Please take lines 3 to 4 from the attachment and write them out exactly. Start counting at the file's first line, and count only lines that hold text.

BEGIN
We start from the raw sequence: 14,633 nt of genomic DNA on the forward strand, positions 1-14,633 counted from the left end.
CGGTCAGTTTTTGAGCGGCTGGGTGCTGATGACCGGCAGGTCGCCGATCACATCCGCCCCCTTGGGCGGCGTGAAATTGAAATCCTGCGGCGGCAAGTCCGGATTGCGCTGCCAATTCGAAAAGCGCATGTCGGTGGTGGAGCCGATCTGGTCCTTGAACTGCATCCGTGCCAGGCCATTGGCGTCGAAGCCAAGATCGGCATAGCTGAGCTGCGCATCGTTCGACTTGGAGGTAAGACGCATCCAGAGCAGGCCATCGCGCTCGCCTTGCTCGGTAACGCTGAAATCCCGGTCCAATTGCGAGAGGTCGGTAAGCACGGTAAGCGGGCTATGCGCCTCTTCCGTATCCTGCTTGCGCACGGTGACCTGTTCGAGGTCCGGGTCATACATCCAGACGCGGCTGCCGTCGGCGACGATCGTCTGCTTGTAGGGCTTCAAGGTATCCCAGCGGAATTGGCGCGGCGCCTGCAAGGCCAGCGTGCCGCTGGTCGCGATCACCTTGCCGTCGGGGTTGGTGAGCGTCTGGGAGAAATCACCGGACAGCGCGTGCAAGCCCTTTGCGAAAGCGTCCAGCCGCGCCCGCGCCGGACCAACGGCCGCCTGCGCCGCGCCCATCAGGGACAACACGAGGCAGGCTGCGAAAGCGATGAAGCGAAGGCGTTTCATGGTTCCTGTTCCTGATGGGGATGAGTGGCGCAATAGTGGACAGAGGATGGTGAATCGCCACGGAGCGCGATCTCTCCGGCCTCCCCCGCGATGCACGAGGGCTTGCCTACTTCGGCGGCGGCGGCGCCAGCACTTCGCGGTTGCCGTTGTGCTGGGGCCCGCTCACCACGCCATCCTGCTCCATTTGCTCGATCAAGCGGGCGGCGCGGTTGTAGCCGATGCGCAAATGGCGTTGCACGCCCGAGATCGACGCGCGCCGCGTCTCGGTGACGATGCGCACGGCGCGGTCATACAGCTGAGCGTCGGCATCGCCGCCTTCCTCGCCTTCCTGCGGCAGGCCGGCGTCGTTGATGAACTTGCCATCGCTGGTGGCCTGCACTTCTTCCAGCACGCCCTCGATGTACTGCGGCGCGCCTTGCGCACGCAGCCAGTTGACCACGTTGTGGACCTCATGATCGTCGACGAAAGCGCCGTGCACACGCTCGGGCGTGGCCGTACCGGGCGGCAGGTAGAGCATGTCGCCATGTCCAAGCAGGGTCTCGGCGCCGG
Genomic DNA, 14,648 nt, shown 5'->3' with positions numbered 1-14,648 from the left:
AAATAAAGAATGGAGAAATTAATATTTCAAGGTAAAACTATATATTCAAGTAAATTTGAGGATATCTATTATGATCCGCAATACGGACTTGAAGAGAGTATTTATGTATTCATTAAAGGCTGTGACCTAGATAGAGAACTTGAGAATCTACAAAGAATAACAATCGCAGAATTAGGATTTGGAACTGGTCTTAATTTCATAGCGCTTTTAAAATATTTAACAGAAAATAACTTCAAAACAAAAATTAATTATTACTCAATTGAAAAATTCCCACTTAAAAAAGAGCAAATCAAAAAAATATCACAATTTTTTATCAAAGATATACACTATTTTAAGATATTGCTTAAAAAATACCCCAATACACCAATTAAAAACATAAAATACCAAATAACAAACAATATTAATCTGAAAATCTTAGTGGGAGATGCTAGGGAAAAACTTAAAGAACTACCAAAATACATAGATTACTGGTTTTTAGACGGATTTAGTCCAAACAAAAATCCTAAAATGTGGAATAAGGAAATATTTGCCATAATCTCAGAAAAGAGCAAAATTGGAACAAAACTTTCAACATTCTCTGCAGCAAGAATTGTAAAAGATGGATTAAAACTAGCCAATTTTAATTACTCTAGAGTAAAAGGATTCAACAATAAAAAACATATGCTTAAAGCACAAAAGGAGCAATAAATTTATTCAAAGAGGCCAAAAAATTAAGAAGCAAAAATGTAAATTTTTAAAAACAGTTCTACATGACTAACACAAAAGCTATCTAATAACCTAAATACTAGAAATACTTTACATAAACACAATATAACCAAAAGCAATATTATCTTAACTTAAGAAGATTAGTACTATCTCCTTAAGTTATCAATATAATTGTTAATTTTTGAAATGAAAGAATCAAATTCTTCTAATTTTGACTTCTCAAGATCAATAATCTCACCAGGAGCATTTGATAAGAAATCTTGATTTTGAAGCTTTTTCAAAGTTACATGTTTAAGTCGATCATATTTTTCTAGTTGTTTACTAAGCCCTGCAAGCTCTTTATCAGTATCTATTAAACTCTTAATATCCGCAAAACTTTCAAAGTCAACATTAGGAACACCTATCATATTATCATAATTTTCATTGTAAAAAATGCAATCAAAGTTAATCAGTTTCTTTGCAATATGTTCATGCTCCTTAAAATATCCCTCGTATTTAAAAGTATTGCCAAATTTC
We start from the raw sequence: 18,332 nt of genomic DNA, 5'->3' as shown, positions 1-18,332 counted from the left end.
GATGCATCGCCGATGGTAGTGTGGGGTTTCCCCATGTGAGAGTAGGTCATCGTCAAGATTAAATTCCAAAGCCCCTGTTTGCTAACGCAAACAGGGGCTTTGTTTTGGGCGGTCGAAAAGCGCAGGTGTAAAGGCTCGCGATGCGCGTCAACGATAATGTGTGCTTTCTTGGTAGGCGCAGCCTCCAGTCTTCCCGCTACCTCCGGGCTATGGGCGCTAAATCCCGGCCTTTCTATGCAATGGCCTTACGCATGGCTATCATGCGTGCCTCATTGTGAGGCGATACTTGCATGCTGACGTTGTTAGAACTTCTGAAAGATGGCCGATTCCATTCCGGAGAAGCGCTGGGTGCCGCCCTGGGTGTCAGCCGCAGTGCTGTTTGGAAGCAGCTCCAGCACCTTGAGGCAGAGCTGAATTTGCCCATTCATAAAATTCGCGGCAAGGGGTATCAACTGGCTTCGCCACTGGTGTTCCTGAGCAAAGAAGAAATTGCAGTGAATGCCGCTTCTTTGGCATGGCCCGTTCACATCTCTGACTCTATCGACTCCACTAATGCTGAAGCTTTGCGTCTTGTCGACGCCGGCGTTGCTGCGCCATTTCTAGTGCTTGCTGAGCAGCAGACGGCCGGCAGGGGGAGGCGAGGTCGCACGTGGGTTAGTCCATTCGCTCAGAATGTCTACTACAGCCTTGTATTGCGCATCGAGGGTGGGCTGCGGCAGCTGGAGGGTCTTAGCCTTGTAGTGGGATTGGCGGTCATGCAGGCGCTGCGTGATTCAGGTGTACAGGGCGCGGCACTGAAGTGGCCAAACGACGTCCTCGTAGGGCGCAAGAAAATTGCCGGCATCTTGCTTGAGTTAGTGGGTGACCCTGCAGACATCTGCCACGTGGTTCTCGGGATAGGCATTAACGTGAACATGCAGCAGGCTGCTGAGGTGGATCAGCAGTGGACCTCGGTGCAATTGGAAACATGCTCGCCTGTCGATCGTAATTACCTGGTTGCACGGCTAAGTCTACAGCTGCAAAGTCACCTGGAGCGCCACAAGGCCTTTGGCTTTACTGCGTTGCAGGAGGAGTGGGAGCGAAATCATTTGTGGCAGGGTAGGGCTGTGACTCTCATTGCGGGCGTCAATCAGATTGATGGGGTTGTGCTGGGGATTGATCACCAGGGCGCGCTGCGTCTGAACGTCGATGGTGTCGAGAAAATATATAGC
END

Genomic DNA, 14,648 nt, shown 5'->3' with positions numbered 1-14,648 from the left:
AAATAAAGAATGGAGAAATTAATATTTCAAGGTAAAACTATATATTCAAGTAAATTTGAGGATATCTATTATGATCCGCAATACGGACTTGAAGAGAGTATTTATGTATTCATTAAAGGCTGTGACCTAGATAGAGAACTTGAGAATCTACAAAGAATAACAATCGCAGAATTAGGATTTGGAACTGGTCTTAATTTCATAGCGCTTTTAAAATATTTAACAGAAAATAACTTCAAAACAAAAATTAATTATTACTCAATTGAAAAATTCCCACTTAAAAAAGAGCAAATCAAAAAAATATCACAATTTTTTATCAAAGATATACACTATTTTAAGATATTGCTTAAAAAATACCCCAATACACCAATTAAAAACATAAAATACCAAATAACAAACAATATTAATCTGAAAATCTTAGTGGGAGATGCTAGGGAAAAACTTAAAGAACTACCAAAATACATAGATTACTGGTTTTTAGACGGATTTAGTCCAAACAAAAATCCTAAAATGTGGAATAAGGAAATATTTGCCATAATCTCAGAAAAGAGCAAAATTGGAACAAAACTTTCAACATTCTCTGCAGCAAGAATTGTAAAAGATGGATTAAAACTAGCCAATTTTAATTACTCTAGAGTAAAAGGATTCAACAATAAAAAACATATGCTTAAAGCACAAAAGGAGCAATAAATTTATTCAAAGAGGCCAAAAAATTAAGAAGCAAAAATGTAAATTTTTAAAAACAGTTCTACATGACTAACACAAAAGCTATCTAATAACCTAAATACTAGAAATACTTTACATAAACACAATATAACCAAAAGCAATATTATCTTAACTTAAGAAGATTAGTACTATCTCCTTAAGTTATCAATATAATTGTTAATTTTTGAAATGAAAGAATCAAATTCTTCTAATTTTGACTTCTCAAGATCAATAATCTCACCAGGAGCATTTGATAAGAAATCTTGATTTTGAAGCTTTTTCAAAGTTACATGTTTAAGTCGATCATATTTTTCTAGTTGTTTACTAAGCCCTGCAAGCTCTTTATCAGTATCTATTAAACTCTTAATATCCGCAAAACTTTCAAAGTCAACATTAGGAACACCTATCATATTATCATAATTTTCATTGTAAAAAATGCAATCAAAGTTAATCAGTTTCTTTGCAATATGTTCATGCTCCTTAAAATATCCCTCGTATTTAAAAGTATTGCCAAATTTC